Nikki Allan's mother in court after throwing brick through house window

The grieving mother of murdered schoolgirl Nikki Allan was told she had "achieved nothing" after smashing a window with a brick.

Thursday, 2nd August 2018, 3:10 pm
Updated Thursday, 2nd August 2018, 3:23 pm
Sharon Henderson pictured with a leaflet issued by Northumbria Police as part of the fresh inquiry into her daughter Nikki Allan's death.

Sharon Henderson, 51, of St Patrick's Terrace in Ryhope, admitted a charge of criminal damage after breaking the glass and damaging a television during the incident on Saturday, April 21.

District Judge Roger Elsey was told by prosecution barrister Brian Payne that there was a "long running history connected" with Henderson, which was detailed in a court file but not read to South Tyneside Magistrates' Court.

Seven-year-old Nikki Allan was murdered in October 1992.

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Mr Payne added: "This was a brick thrown through a window in the early hours of the morning as part of a long-running difficulty, amounting to a damaged window and damage to a television inside the property."

The court heard how she had been out of trouble for a long period until 2013, when a harassment incident led to a suspended sentence, with offences of arson and criminal damage last year.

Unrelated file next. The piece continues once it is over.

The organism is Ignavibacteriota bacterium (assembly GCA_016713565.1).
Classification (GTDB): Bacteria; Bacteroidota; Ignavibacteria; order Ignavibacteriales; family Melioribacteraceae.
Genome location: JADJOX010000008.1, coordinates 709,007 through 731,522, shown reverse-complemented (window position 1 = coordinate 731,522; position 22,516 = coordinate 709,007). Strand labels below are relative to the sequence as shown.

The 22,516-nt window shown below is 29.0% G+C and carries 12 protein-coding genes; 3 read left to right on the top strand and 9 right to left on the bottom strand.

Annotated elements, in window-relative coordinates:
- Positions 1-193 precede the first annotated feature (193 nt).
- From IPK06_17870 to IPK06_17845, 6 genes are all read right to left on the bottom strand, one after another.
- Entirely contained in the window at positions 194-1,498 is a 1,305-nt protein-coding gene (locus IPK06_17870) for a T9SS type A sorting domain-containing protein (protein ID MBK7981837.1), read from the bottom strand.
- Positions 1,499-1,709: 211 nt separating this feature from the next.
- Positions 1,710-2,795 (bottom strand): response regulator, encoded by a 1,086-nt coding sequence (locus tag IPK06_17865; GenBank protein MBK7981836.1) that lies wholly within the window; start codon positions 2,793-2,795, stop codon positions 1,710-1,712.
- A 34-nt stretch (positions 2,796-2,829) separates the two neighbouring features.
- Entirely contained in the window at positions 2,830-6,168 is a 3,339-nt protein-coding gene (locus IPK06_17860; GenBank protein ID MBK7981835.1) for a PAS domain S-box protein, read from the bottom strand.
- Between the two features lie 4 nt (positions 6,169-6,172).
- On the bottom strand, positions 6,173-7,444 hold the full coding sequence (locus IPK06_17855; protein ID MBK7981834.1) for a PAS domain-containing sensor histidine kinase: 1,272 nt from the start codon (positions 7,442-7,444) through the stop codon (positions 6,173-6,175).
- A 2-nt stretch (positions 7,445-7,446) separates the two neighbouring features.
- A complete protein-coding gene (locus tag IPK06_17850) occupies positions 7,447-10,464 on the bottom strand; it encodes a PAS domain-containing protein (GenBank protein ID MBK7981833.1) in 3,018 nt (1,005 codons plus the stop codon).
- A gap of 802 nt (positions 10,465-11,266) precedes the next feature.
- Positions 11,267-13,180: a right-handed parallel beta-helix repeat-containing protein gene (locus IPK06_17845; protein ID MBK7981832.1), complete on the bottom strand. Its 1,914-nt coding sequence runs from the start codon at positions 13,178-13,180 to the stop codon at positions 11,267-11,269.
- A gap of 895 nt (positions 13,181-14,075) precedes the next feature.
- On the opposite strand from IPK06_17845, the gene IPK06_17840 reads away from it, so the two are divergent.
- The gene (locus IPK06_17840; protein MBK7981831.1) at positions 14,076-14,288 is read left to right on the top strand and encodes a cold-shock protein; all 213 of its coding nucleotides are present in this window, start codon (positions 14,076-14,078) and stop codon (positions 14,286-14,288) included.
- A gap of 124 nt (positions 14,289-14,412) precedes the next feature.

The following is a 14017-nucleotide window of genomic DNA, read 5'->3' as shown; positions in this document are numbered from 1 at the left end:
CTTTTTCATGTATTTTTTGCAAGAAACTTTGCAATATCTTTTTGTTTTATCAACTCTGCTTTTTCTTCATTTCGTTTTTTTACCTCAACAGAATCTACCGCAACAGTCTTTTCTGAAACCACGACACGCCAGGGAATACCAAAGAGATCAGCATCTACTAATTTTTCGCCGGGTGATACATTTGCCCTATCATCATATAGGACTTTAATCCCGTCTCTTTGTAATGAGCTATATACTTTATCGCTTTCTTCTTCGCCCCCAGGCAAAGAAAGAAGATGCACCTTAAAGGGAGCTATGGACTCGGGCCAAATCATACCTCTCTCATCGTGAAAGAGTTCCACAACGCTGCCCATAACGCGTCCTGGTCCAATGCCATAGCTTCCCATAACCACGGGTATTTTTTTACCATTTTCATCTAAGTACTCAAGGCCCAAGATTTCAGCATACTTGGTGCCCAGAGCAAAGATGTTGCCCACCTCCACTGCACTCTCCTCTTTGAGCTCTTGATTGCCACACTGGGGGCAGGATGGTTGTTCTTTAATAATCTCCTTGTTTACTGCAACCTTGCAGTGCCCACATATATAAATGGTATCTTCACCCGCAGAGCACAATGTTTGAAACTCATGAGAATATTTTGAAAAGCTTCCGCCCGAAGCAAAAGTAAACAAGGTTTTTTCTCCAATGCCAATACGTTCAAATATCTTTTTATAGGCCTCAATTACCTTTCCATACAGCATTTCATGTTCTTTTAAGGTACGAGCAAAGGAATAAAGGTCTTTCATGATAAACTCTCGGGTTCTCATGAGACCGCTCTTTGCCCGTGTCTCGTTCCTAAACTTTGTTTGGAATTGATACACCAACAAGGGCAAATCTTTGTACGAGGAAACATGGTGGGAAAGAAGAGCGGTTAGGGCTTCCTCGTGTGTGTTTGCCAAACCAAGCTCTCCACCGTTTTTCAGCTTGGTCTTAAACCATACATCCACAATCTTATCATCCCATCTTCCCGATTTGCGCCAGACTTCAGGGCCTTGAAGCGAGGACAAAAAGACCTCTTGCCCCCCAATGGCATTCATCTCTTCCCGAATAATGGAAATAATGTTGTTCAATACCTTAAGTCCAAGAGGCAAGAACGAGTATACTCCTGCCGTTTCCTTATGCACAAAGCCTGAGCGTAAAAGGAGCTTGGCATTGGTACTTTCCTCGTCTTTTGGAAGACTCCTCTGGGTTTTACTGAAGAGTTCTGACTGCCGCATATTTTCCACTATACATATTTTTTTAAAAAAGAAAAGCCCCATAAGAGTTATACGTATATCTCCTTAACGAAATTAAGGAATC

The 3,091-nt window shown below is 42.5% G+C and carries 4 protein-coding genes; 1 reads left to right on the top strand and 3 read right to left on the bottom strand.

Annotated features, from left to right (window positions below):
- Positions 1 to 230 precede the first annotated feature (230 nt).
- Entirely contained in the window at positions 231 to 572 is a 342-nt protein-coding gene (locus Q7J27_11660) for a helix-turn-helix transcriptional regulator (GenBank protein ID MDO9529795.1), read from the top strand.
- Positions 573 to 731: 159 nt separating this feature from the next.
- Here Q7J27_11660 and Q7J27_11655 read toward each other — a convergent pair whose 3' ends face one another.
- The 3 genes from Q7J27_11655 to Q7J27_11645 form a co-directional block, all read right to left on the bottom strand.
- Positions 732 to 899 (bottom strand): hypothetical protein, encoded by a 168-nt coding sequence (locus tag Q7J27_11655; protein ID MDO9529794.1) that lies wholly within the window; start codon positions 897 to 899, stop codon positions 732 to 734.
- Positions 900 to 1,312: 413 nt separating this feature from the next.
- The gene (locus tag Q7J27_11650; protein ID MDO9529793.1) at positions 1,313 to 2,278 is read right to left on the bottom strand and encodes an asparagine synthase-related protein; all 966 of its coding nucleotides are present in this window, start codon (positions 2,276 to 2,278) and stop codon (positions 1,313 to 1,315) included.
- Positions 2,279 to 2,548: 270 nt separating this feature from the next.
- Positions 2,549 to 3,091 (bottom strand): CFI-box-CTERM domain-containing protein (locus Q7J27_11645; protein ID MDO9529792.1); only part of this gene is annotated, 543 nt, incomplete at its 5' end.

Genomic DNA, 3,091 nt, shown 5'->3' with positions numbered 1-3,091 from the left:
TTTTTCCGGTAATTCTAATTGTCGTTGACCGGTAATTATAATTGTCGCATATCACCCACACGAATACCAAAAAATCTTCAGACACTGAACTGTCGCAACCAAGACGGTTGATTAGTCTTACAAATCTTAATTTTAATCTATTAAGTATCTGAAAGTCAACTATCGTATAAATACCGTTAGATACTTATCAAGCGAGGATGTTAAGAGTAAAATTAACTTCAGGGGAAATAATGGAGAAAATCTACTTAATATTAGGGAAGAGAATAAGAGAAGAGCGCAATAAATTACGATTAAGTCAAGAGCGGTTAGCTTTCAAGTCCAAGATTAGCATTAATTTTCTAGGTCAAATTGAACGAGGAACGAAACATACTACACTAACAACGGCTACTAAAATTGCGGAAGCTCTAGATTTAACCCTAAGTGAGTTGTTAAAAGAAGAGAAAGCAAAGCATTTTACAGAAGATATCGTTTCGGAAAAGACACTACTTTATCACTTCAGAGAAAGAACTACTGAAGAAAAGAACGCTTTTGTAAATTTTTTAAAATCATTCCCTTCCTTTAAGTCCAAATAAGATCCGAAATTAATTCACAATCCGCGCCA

They were followed by a more recent charge in relation to a communications offence before what was described as "unfortunate incident" earlier this year.

Joanne Gatens, mitigating, also told the court she would not go into the background of the case adding: "I'm sure you can understand the impact this has had on the health and continues to have on her health.

The case was heard at South Tyneside Magistrates' Court.

"This is not put forward as an excuse, simply for background to specify why damage to this property occurred and why on this particular night it happened."

Judge Elsey ordered Henderson to pay £400 in compensation and also put in place a prohibition activity requirement, which sets out how she should not enter Roselea Avenue in Ryhope.

He told her: "I give you credit for your guilty plea at the first opportunity.

"You have achieved nothing by doing this, other than to give yourself a further financial obligation.

"I hope this is the last time you are in court as a defendant Miss Henderson."

Henderson, who was in tears, said she wanted to address the court and said: "I think it's wrong, the way the court is treating me.

"I'm told the shut up all the time."

Nikki was seven-year-old when she went missing on her walk home to her home in Wear Garth in the East End one evening in October 1992.

Her body was discovered the next day inside the derelict Quayside Exchange building in High Street East the next day.

She had been repeatedly stabbed.

In April last year, Northumbria Police set up a new team to investigate the killing and on the 25th anniversary of Nikki’s death, announced they had succeeded in recovering new DNA from an unknown male and appealed for any men who had been in contact with the youngster or the area around the crime scene to get in touch.

Officers working as part of the inquiry confirmed this April they had arrested a man, later releasing him under investigation.